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  • Writer's pictureJohn B. Reyna

The Magic of Madeira

Updated: Oct 4, 2020

Before I began learning about wine, I always thought of fortified wines as sweet. However, beyond many other styles of fortified wine, like Sherry and Port, that come in a range of sweetness (more on those later), there lies in my mind, the ultimate fortified wine--Madeira.

The island

As a province of Portugal, the tropical archipelago of Madeira is 400 miles off the coast of Morocco. Ships heading to America (and many other places starting in the 1500s) could stop on their way to pick up wine, which was already fortified with alcohol. The wine would get baked during the journey, allowing it to withstand the tests of time and heat. Many believed it tasted better after the long hot sea voyage.

Since the island is extremely steep, the vineyards are grown on tiny step-like terraces. It's a truly beautiful volcanic island in many ways.

My view during a leisurely drive around the island.


About 60% of the main volcanic island is planted with black the Tinta Nigra grape, which is used for the entry and younger wines, more commonly used for cooking around Europe. The finer and vintage Madeira is made from premium white grapes.

The labels are easy to understand so you know exactly what you are getting. The names are based on the type of grape used for each style:

1. Sercial – dry, tangy almond notes, best as an aperitif

2. Verdelho – semi-dry, full bodied, can get a smoky component, my favorite and most versatile

3. Bual – semi-sweet, raisiny

4. Malmsey – sweet, caramel notes, but still well balanced with high acid, the most resilient

There are also blended versions you might find, often referred to as Rainwater, which are less expensive and produced from the Tinta Negra grape. This is a great option for cooking, but we'd stick with at least a 10 year bottle for sipping straight.

My tasting at Blandy's.

Age and Vintage

Age is also likely on the bottle (5, 10, and 15 year tasting seen above) as many Madeiras are aged in oak casks (the vintages) and the bottle for many years before being sold.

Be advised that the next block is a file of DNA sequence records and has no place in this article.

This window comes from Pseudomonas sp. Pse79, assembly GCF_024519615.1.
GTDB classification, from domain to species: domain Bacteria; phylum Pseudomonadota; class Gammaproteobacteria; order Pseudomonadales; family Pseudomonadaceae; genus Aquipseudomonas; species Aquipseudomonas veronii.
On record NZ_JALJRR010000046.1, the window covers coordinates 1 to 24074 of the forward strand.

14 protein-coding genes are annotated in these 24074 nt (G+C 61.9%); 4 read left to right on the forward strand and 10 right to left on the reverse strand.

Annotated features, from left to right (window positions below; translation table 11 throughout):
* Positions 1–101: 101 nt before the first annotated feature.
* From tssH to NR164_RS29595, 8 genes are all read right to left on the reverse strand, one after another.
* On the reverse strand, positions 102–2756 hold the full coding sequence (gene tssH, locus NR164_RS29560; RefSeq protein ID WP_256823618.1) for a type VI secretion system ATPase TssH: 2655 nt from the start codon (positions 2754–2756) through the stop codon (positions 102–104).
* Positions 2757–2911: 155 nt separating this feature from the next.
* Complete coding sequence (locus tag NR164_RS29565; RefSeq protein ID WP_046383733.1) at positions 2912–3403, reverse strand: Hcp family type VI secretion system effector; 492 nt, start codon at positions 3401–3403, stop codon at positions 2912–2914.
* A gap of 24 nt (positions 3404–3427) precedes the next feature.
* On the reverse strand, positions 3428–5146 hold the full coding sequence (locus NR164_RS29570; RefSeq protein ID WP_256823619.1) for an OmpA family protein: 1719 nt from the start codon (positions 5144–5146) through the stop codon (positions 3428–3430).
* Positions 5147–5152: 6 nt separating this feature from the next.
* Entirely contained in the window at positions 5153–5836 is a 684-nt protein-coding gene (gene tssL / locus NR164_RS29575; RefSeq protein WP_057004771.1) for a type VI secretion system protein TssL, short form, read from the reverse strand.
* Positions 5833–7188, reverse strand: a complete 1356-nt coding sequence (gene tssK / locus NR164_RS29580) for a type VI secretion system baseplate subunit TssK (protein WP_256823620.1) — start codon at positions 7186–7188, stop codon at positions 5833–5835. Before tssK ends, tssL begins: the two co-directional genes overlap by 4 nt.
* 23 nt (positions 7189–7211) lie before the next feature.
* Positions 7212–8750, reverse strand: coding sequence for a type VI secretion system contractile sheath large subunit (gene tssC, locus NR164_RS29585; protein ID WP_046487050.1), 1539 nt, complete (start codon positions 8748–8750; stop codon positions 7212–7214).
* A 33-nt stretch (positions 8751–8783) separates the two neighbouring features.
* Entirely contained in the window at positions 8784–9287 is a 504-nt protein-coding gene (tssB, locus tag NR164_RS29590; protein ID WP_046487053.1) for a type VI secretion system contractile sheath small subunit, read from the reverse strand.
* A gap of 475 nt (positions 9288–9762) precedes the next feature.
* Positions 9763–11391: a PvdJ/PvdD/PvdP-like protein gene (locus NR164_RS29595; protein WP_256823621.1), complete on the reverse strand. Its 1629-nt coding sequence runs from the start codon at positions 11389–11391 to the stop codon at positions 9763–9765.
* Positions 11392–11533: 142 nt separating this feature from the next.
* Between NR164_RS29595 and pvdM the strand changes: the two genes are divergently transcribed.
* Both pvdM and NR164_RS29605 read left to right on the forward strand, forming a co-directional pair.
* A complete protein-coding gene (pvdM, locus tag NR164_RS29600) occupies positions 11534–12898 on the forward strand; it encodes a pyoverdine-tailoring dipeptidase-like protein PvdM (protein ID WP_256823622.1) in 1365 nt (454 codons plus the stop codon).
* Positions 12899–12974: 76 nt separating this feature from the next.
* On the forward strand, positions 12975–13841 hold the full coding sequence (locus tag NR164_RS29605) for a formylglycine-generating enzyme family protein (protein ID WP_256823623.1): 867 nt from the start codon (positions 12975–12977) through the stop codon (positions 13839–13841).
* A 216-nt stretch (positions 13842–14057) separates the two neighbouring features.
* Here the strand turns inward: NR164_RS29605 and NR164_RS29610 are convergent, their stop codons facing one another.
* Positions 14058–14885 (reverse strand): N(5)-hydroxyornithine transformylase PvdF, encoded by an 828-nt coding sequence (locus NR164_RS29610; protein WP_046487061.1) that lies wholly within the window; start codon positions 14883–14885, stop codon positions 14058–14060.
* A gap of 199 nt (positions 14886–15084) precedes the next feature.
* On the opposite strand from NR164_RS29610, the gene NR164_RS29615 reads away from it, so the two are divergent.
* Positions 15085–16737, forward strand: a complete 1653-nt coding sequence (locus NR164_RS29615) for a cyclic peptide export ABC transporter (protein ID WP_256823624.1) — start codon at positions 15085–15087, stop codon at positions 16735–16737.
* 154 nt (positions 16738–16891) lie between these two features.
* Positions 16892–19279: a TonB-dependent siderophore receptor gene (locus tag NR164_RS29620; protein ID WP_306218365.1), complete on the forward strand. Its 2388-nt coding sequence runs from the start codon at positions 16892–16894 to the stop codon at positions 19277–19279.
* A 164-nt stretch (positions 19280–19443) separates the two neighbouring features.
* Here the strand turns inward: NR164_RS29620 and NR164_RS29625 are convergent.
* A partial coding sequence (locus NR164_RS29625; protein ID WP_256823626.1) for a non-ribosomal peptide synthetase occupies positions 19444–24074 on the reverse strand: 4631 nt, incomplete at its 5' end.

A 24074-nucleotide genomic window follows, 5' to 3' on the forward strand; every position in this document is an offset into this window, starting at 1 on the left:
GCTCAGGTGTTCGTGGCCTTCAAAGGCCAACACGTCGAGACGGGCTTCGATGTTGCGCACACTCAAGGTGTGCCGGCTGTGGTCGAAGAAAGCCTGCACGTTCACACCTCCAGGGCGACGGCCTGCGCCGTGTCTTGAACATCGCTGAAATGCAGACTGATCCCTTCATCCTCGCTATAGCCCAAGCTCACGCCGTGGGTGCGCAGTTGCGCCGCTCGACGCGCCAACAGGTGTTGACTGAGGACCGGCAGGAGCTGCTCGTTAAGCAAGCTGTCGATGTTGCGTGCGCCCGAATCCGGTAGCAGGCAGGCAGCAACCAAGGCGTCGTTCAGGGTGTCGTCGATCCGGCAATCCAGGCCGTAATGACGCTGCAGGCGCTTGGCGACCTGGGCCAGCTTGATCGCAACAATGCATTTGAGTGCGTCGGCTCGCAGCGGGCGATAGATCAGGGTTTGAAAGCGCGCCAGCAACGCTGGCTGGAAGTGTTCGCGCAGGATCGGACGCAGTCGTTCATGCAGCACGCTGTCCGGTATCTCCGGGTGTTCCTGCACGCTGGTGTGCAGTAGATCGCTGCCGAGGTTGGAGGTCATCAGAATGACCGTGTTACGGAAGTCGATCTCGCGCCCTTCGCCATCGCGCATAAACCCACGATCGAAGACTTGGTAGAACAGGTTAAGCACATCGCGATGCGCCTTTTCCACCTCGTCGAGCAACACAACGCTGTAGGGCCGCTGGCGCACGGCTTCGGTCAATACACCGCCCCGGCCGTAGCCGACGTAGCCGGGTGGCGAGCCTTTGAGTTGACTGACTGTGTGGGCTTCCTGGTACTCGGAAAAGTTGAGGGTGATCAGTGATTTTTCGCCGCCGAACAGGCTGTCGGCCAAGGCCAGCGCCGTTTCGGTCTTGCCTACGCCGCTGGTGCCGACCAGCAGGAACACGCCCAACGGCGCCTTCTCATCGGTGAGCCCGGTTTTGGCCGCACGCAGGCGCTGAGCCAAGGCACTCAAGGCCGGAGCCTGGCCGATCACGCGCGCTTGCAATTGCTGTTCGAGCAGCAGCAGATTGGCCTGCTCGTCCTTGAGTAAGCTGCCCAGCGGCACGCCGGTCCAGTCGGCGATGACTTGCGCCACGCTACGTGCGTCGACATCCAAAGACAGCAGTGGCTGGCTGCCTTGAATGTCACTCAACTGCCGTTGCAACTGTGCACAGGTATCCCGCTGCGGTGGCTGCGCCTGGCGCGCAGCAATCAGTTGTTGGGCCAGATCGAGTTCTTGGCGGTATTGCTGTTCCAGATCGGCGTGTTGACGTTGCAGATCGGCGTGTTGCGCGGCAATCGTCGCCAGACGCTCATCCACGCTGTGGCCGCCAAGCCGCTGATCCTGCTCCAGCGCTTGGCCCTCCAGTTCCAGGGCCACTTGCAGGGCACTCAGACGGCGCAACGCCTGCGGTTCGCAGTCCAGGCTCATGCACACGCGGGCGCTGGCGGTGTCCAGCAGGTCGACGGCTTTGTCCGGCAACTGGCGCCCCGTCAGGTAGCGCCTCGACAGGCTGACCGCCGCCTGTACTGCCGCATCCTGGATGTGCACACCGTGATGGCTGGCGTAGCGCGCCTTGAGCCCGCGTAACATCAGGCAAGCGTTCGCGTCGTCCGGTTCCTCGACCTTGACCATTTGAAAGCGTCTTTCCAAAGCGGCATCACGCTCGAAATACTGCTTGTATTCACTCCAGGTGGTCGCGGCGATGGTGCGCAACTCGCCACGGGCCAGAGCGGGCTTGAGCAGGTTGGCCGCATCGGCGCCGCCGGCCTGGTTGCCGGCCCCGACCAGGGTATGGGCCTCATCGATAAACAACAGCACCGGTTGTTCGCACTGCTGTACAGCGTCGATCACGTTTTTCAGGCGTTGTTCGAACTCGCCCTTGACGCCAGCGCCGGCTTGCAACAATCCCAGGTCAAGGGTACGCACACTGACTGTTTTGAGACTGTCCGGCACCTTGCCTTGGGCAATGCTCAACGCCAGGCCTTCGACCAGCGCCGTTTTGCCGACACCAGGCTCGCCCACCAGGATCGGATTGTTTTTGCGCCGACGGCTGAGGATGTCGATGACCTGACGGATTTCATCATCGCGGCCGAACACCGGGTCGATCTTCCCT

If you see 5 years on the bottle, it's often a blend of Tinta Negra and the grape/style designation. These are great options for mixing into cocktails.

Finally, the most coveted Madeiras have Colheita on the label. This means it is a single vintage that was aged for at least 12 years in cask.

Off to the right are vineyards.


Not only can it sit on your shelf open for decades, allowing you to not feel too guilty about splurging on a good bottle, but it ranges from dry to sweet with options for all budgets. However, it is robust in flavor and has one of the world’s most unique and time-consuming wine-making processes.

Madeira is purposefully exposed to air, giving it a unique nutty flavor. After being fortified with clear grape brandy, Madeira is heated in tanks called estufas cooking the wine to mimic the maturation caused by a journey.

In recent years the concrete tanks have been replaced by stainless steel with hot water circulating through a coil in the middle of the tank, keeping the wine heated to 105-130 degrees for 3 to 6 months. The really good stuff is aged naturally over decades.

As a bonus, they are high in both alcohol (20%) and acidity (great for pairing with rich foods).

Boating outside of Funchal.

Yes, I may be a bit biased. I was lucky enough to take a trip to Madeira for my 30th birthday and now have a hard time seeing it on a menu and not ordering it. The beauty and the rich history of the island are truly special. Also, our forefathers drank this magical juice as they cheered the Declaration of Independence.

Grapes in a vineyard I visited.

The Madeira Wine Company now owns most of the top brands you will see here in the states: Blandy’s, Cossart Gordon, Leacock’s, and Miles.

We always keep a few Madeiras around the house.

But be sure to also keep an eye out for any of The Rare Wine Company's Historic Series Madeira. Rare Wine Co. created this line of Madeira's to showcase America’s deep historical connection to Madeira. Each wine in the series is named for a U.S. city where Madeira was popular in the 18th and 19th centuries. Charleston Sercial and Savannah Verdelho are drier Madeiras, while Boston Bual and New York Malmsey are of sweeter Madeiras. We love the Savannah Verdelho!

One of our faves!

Come on, give Madeira a try! The Founding Father's will be glad you did!







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